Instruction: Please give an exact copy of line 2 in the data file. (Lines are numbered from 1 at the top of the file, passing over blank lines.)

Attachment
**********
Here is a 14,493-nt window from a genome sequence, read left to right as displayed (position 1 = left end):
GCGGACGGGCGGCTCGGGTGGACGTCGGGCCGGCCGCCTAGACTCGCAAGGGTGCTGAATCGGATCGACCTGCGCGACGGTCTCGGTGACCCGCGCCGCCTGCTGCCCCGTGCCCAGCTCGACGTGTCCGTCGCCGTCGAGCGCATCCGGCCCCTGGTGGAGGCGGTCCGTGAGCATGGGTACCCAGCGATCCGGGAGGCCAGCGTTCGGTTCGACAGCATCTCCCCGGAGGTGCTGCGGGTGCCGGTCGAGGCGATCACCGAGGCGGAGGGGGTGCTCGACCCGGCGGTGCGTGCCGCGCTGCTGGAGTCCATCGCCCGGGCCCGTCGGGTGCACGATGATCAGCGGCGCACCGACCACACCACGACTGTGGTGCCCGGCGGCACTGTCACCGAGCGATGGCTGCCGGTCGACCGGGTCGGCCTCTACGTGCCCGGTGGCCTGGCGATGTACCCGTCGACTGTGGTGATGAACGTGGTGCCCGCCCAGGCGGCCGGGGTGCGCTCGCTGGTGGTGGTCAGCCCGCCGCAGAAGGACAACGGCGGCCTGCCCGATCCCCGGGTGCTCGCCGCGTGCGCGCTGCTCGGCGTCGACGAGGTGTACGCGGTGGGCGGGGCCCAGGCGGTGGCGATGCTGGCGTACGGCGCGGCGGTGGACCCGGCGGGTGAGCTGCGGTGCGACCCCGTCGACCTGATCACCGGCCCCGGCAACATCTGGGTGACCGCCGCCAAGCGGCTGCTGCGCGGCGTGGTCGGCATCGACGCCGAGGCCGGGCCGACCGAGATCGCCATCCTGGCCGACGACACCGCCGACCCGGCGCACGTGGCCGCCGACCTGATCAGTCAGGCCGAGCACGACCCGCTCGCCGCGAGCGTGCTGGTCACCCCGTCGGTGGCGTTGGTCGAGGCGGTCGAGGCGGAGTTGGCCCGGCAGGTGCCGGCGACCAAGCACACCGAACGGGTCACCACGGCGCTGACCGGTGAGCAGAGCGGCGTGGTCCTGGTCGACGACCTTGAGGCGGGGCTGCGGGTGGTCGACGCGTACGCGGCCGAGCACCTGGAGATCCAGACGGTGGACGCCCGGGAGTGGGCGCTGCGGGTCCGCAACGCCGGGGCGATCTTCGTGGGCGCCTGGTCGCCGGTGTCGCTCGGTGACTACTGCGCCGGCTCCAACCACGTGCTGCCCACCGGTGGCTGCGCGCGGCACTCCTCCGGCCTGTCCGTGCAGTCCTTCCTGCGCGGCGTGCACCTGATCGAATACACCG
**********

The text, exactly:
GCGGACGGGCGGCTCGGGTGGACGTCGGGCCGGCCGCCTAGACTCGCAAGGGTGCTGAATCGGATCGACCTGCGCGACGGTCTCGGTGACCCGCGCCGCCTGCTGCCCCGTGCCCAGCTCGACGTGTCCGTCGCCGTCGAGCGCATCCGGCCCCTGGTGGAGGCGGTCCGTGAGCATGGGTACCCAGCGATCCGGGAGGCCAGCGTTCGGTTCGACAGCATCTCCCCGGAGGTGCTGCGGGTGCCGGTCGAGGCGATCACCGAGGCGGAGGGGGTGCTCGACCCGGCGGTGCGTGCCGCGCTGCTGGAGTCCATCGCCCGGGCCCGTCGGGTGCACGATGATCAGCGGCGCACCGACCACACCACGACTGTGGTGCCCGGCGGCACTGTCACCGAGCGATGGCTGCCGGTCGACCGGGTCGGCCTCTACGTGCCCGGTGGCCTGGCGATGTACCCGTCGACTGTGGTGATGAACGTGGTGCCCGCCCAGGCGGCCGGGGTGCGCTCGCTGGTGGTGGTCAGCCCGCCGCAGAAGGACAACGGCGGCCTGCCCGATCCCCGGGTGCTCGCCGCGTGCGCGCTGCTCGGCGTCGACGAGGTGTACGCGGTGGGCGGGGCCCAGGCGGTGGCGATGCTGGCGTACGGCGCGGCGGTGGACCCGGCGGGTGAGCTGCGGTGCGACCCCGTCGACCTGATCACCGGCCCCGGCAACATCTGGGTGACCGCCGCCAAGCGGCTGCTGCGCGGCGTGGTCGGCATCGACGCCGAGGCCGGGCCGACCGAGATCGCCATCCTGGCCGACGACACCGCCGACCCGGCGCACGTGGCCGCCGACCTGATCAGTCAGGCCGAGCACGACCCGCTCGCCGCGAGCGTGCTGGTCACCCCGTCGGTGGCGTTGGTCGAGGCGGTCGAGGCGGAGTTGGCCCGGCAGGTGCCGGCGACCAAGCACACCGAACGGGTCACCACGGCGCTGACCGGTGAGCAGAGCGGCGTGGTCCTGGTCGACGACCTTGAGGCGGGGCTGCGGGTGGTCGACGCGTACGCGGCCGAGCACCTGGAGATCCAGACGGTGGACGCCCGGGAGTGGGCGCTGCGGGTCCGCAACGCCGGGGCGATCTTCGTGGGCGCCTGGTCGCCGGTGTCGCTCGGTGACTACTGCGCCGGCTCCAACCACGTGCTGCCCACCGGTGGCTGCGCGCGGCACTCCTCCGGCCTGTCCGTGCAGTCCTTCCTGCGCGGCGTGCACCTGATCGAATACACCG